More than 175 freshmen will discover today that they received one of their bottom three House choices, figures released yesterday by the dean's office show.
Although the dean's office refused to provide a House-by-House breakdown, Bruce Collier, assistant dean of the College, said yesterday that more freshmen will be sent to the Quad Houses against their will this year than were sent there last year.
Most of the 144 students who received one of their bottom choices last year were sent up to the Quad.
However, Collier added that an increase in Quad House room vacancies caused by a high number of graduating seniors explains the increase, and not any increased resentment of the Quad Houses.
"The Quad Houses were somewhat more popular than last year," Collier said.
The increased size of the freshman class, about 45 more students than in last year's class, also helps explain the increase in the number of students receiving their bottom choices, Collier said.
More than 56 per cent of the freshman class received their first choices, 10 per cent fewer than received their top choices last year.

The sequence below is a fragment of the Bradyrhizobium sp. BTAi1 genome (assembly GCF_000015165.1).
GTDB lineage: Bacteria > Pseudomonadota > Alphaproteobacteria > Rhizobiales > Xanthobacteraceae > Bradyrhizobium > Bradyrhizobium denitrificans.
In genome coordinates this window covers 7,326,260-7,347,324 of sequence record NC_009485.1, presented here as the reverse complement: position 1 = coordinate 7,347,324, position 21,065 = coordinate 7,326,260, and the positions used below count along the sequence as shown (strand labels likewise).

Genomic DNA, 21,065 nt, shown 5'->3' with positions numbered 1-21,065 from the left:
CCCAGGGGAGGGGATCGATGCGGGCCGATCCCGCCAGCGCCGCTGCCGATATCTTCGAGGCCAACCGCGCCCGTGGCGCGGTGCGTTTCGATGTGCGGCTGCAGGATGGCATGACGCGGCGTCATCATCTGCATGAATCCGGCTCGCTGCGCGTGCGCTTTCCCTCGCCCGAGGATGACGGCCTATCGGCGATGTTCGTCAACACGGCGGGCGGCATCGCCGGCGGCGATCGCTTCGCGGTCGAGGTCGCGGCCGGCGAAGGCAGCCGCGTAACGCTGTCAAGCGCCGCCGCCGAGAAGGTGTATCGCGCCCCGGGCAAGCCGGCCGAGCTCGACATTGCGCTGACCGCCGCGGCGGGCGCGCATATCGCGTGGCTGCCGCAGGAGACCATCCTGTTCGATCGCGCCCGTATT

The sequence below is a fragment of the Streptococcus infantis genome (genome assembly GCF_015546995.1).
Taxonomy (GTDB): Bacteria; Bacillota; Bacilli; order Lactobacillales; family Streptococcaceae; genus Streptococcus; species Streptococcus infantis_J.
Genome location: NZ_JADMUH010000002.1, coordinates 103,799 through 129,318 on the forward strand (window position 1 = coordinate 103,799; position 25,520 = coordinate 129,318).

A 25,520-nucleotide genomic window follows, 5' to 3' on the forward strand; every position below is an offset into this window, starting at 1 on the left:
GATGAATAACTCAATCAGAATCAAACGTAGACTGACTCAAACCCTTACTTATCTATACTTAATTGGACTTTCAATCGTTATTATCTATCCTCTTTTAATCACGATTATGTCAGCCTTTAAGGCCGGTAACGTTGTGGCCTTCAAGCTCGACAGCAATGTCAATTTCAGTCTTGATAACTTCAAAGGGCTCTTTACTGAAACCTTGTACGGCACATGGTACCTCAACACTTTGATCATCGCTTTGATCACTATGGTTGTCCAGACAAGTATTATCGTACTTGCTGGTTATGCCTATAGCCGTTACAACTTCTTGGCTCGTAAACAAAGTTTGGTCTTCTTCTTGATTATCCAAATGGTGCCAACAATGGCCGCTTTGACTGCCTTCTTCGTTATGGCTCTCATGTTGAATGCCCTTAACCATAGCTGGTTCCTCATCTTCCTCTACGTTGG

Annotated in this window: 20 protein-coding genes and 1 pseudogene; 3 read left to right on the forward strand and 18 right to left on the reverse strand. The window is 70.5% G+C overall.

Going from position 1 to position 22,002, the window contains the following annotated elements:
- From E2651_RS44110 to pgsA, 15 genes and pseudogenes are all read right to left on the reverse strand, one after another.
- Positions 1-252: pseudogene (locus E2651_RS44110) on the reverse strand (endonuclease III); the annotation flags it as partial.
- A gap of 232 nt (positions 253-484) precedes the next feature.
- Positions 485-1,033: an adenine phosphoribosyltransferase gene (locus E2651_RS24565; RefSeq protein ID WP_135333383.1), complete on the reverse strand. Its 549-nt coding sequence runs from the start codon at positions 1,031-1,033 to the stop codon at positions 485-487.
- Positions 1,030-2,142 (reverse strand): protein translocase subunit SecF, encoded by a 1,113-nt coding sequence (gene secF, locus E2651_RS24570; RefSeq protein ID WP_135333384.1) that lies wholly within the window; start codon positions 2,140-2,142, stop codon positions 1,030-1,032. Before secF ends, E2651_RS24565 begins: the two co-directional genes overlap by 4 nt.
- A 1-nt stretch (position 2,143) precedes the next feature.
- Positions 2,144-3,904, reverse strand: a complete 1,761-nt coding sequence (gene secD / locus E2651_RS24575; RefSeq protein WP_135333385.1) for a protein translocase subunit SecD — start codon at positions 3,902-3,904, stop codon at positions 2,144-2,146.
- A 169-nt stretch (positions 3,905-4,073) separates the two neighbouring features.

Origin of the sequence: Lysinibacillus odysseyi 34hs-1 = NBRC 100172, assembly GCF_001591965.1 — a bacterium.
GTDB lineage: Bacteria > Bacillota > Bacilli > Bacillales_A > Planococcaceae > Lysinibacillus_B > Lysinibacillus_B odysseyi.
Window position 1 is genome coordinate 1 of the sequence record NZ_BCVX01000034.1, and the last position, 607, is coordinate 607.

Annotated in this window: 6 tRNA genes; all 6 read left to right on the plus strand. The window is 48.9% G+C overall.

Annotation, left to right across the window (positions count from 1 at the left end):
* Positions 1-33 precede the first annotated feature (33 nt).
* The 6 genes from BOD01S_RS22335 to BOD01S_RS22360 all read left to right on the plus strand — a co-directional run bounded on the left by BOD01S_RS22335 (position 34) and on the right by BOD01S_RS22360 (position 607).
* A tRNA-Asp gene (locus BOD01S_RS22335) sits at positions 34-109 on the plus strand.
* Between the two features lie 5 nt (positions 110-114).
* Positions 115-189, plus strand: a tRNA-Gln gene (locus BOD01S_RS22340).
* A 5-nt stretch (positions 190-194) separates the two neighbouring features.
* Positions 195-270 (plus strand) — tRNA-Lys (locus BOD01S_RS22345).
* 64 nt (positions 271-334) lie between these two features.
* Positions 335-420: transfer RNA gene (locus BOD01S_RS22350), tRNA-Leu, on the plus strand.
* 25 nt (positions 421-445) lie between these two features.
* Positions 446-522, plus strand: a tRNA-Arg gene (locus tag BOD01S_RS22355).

The new House choice system, in which students are given lottery numbers, partially explains the decrease in those receiving their first choices. Under the old system the dean's office tried to maximize the number of students receiving their first choices.
But Collier said that the new system performed slightly better for those students who did not receive their first two choices.
Last year when many freshmen discovered that they were sent to the Quad against their will, there were scattered protests and mass applications to transfer to the River Houses as soon as room opened up.
But this year, under the new Committee on Houses and Undergraduate Life ruling, people assigned to one of their bottom-choice Houses must spend at least one semester in the House before they may transfer.
More Low Choices
Besides those students who will be sent to the Quad against their will, Collier said a large percentage of students will be sent to River Houses that were low on their lists.
An increased percentage of graduating seniors coming from unpopular River Houses explains the increase in the number of students receiving low River House choices, Collier said.
The large number of students receiving their last choices presents a stark contrast to the figures for two years ago when only 9 per cent of the freshman class received their bottom three choices.